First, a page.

Much Ado About Nothing
Love in Much Ado About Nothing is a complicated topic. None of the characters explicitly seek love. Love is always second to something else in this play. Love might be the inadvertent result of hatred, or the incidental fact of marriage. Though the play is a romance, the plot seems to highlight the fact that love is only one of many factors that goes into a love affair. Love often comes with difficulty or complication from outside circumstances (like a scheming villain), but it’s just as often thwarted by lovers themselves.
Questions About Love
- How does loyalty in the play work as a kind of love? Which characters are loyal, and to whom?
- When Claudio says that he should’ve known friendship wouldn’t be able to stand up to love (when he thinks that Don Pedro has stolen Hero from him), is he projecting his own weak allegiances and inability to love both friends and lovers?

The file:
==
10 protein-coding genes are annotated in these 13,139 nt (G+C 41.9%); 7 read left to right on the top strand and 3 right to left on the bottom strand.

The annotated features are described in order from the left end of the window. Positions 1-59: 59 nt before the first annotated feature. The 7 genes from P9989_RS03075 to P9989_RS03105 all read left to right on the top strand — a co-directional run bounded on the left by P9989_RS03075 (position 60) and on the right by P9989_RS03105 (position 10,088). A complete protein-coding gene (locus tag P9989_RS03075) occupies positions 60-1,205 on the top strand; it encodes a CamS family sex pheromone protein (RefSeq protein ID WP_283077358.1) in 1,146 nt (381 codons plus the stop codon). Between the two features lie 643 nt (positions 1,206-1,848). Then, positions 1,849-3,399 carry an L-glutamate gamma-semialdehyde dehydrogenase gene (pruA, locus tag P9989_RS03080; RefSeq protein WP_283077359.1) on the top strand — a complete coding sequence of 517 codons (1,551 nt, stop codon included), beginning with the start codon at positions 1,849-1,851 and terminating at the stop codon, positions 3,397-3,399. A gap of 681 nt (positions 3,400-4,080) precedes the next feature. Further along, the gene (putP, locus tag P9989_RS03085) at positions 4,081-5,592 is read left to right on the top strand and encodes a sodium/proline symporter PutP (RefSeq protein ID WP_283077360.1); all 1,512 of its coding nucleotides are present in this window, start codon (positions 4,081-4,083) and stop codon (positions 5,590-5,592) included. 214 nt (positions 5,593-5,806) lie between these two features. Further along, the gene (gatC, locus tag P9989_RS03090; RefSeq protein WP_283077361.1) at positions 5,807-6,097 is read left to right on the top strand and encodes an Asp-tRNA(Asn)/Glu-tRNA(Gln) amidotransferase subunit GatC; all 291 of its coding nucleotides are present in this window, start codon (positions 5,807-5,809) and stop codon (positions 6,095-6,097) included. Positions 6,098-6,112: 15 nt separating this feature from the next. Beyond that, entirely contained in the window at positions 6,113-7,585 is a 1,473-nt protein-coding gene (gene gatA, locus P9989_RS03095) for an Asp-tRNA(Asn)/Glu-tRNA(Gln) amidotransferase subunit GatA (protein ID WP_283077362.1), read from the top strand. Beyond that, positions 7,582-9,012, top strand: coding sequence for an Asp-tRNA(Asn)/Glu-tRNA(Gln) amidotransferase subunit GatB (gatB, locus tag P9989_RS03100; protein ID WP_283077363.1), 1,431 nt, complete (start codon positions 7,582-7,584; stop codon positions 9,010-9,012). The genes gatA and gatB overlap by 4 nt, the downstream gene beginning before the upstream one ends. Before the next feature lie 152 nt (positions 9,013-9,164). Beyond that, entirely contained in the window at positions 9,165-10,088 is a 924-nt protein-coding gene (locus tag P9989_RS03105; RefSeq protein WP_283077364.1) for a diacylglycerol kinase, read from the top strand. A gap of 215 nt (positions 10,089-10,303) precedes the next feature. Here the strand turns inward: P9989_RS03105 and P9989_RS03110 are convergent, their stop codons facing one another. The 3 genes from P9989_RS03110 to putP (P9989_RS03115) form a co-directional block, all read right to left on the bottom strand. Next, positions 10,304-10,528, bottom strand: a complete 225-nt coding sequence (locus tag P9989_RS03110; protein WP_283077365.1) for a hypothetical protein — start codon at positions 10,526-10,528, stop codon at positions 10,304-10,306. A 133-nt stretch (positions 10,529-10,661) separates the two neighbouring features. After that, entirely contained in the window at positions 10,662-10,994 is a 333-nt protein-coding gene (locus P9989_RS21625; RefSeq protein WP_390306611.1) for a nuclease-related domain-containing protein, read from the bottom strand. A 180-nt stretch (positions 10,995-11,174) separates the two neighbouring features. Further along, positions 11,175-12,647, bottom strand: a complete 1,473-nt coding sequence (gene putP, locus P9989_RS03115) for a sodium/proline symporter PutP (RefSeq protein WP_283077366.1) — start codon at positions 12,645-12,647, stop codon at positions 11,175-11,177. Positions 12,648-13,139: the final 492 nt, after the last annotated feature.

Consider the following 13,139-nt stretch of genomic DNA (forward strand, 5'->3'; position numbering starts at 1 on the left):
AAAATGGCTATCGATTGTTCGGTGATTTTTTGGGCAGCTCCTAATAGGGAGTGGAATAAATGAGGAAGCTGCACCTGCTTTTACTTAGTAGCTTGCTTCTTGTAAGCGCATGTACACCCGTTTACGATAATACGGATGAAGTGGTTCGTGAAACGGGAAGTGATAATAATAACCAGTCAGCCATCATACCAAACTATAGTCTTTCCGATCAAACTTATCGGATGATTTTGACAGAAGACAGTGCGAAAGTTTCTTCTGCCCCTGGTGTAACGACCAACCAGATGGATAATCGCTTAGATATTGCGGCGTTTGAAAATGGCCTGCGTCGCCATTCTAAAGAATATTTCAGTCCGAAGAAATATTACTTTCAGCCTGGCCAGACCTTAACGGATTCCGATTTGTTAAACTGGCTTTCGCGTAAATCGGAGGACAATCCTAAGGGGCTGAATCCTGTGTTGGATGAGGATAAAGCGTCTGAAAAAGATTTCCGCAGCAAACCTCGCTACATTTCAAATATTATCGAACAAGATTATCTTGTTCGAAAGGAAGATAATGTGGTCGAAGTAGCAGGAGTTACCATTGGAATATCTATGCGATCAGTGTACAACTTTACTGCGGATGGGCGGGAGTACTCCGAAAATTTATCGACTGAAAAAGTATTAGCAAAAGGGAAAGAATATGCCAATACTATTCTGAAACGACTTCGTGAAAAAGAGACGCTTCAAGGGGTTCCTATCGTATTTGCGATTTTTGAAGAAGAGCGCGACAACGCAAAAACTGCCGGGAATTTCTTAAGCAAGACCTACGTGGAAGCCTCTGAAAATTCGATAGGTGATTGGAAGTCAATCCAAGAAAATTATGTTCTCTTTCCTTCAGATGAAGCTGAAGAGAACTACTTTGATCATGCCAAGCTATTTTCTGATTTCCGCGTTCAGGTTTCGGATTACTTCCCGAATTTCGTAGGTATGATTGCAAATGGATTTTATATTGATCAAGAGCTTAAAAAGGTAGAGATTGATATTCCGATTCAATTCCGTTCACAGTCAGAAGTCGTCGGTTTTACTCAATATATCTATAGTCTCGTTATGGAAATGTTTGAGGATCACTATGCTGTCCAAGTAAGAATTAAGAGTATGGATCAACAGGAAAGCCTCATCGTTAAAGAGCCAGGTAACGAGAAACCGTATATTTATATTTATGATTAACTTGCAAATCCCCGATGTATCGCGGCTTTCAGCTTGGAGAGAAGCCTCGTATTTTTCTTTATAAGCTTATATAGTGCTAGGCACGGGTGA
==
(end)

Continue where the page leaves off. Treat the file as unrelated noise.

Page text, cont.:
- How does love between Beatrice and Benedick compare to love between Hero and Claudio? Are both pairs definitely in love?
- What do you make of the fact that after both Beatrice and Benedick hear the false conversations about the other’s love, they’re most struck by their friends’ assertions that they’re too proud? Is Benedick and Beatrice’s love for each other true romantic love, or self-indulgent proof that they can love? Why were both characters so ready to believe that the other was desperately in love with them?
- Can love be built on a foundation of mistrust? Can Hero and Claudio’s relationship ever recover from Claudio’s suspicion of Hero? Would Beatrice and Benedick’s relationship change if they knew they had been tricked into being together?
Chew on This
Claudio does not love Hero – his marriage to her is a mere formality, entirely performed in public and orchestrated through third parties.
Love in the play is incidental; the formal duty of marriage is more important.